2. “The general rule is, the more niche the content, the more viable a subscription model is over advertising. It’s not a perfect balance, and this is not to suggest at all that you can’t have both – when VidaPrimo debuts on OTT this quarter, we are coming out of the gate with a hybrid AVOD/SVOD model. But we also have content that straddles the line between niche and mainstream. In fact, it’s really only “niche” in the sense that most of the lyrics in our videos are in Spanish – but that hasn’t hurt our popularity, just as it hasn’t hurt the popularity of K-POP, which is a worldwide phenomenon, even among people who don’t speak a word of Korean.”
3. “VidaPrimo is not unlike a movie studio or television network, in that our content comes from multiple sources. Some we produce – and our plan is to produce a lot more in 2017. Some we acquire through our sister label. And some we license. I don’t think you can survive in the current environment relying solely on one acquisition model – there’s just too much good content out there.”
4. ” 2017 will be a year of expansion for VidaPrimo. Expansion into new musical genres, with new artists and new territories. Expansion of our footprint into over-the-top platforms and MVPDs. And expansion of our original content to include more artist-focused programs, behind the scenes exclusives, and for the first time our own awards.”

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Rich Hull, Executive Chairman at Pongalo (Latin Everywhere) – ‎Pongalo (Latin Everywhere)

  1. “Consumers are increasingly willing to pay a subscription fee to avoid laboring through commercials when they’re watch the film and TV content.  The mainstream digital subscription platforms, like Netflix and Hulu, are focusing on serving the masses – think of them as 5,000 feet wide.  But there’s a huge opportunity in creating subscription services for specific audiences – think of these as 5,000 feet deep.  So, monetization in the mid and long-term will be about creating and expanding subscription services for specific audiences that feature robust offerings of relevant, professionally-produced film and TV content.  With Pongalo, we’ve created a subscription service specifically for Latino audiences that has over 10,000 hours of telenovelas, movies from Latin America, Hollywood blockbuster films, TV series, kids programming, and documentaries.”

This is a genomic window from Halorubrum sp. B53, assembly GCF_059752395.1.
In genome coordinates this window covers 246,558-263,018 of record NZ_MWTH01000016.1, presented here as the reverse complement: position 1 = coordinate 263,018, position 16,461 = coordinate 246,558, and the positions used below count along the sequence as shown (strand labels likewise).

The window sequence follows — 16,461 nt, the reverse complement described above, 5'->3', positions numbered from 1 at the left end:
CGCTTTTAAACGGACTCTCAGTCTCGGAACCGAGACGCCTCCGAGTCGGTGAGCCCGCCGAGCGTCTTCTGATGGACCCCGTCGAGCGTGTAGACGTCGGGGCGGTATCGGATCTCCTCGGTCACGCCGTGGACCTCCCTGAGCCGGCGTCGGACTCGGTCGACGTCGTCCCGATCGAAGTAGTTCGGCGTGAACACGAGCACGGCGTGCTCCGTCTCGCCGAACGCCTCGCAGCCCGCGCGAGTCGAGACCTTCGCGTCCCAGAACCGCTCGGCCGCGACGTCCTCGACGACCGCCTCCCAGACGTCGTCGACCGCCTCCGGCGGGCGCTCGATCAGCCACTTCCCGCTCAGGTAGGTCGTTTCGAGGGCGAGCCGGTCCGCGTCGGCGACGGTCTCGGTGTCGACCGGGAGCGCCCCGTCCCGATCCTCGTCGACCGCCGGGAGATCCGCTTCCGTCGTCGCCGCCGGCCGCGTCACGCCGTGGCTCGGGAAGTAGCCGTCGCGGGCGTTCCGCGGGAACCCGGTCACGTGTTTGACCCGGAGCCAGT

2. “We focus on films and television series for both advertising and subscriptions.  In the ad-supported world, we’re the largest player for Latino film and TV shows on YouTube; in the subscription world, we’re the only US-based digital subscription focused solely on Latinos.”
    3. “Our company was originally created two years ago by merging the digital rights to two large libraries of Spanish-language films and television shows – RCTV and Latin Anywhere.  Beyond our existing library, we acquire content through licensing deals with third parties, which have recently provided us with brand new exclusive telenovelas such as Piel Salvaje and Corazon Traicionado.  And we also produce certain content in-house, such as our animated series Isla Presidencial.”
    4. “In 2017, we will be investing in ways to convert our nearly 11 million YouTube subscribers into customers on our Pongalo subscription OTT platform.”

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Peter Naylor, SVP of Ad Sales at Hulu

1. “In 2017, we expect to see online video properties continue to heavily invest in their ad personalization capabilities, leveraging first and third-party data to serve targeted ads to consumers that are both relevant and engaging. In the long-term, video properties that put ad quality and viewer experience at the forefront will see continued gains. A viewer’s advertising experience whether in a desktop, mobile or living room environment should be about personalization and choice, the same way viewers see choice around what they watch and how they watch it.”

2.a) Advertising: 2017 will be the year we see significant growth in the adoption of interactive ads among advertisers. Giving users the option to choose which ad they see has a tremendous impact on building both unaided recall and purchase intent. We’re no stranger to interactivity in the living room, with our own interactive capabilities we’ve seen a measurable impact on unaided recall and purchase intent – Hulu’s Ad Selector is 150% more impactful than linear TV at building unaided recall.  As more brands include interactive ad solutions in their overall campaign, we expect to see continued favorability among viewers. Virtual reality is another piece of content providing advertisers with an incredible opportunity to reach their target audiences beyond conventional means.While virtual reality is still in it’s early days, there is an enormous opportunity for publishers to monetize virtual reality content and help advertisers to build unique, immersive brand experiences with consumers.”

2.b) “End consumer subscription: TV is still about consuming all the shows and films you love, but within your own experience – one that’s tailor-made for you and makes it easy for you to enjoy your favorite content.  Viewer habits will continue to shift to subscription models that enable them to consume the content they want, when they want, and on the device of their choice.”
4. ” In 2017 we’re focused on providing our advertisers with more opportunities to elevate their brand and drive better ROI, including: Investing in our interactive advertising capabilities and furthering our partnerships with BrightLine, Innovid and TruX to empower advertisers to make campaigns more engaging and effective on the big screen.It’s no secret that advertisers are generally concerned about issues like transparency and fraud, so we will continue to invest in third-party measurement initiatives that give marketers the proof of performance they need to invest in Hulu with confidence. We’ll also be investing in the Hulu experience for advertisers, one that is a personalized, singular lending itself to a seamless consumer experience with content and advertising.”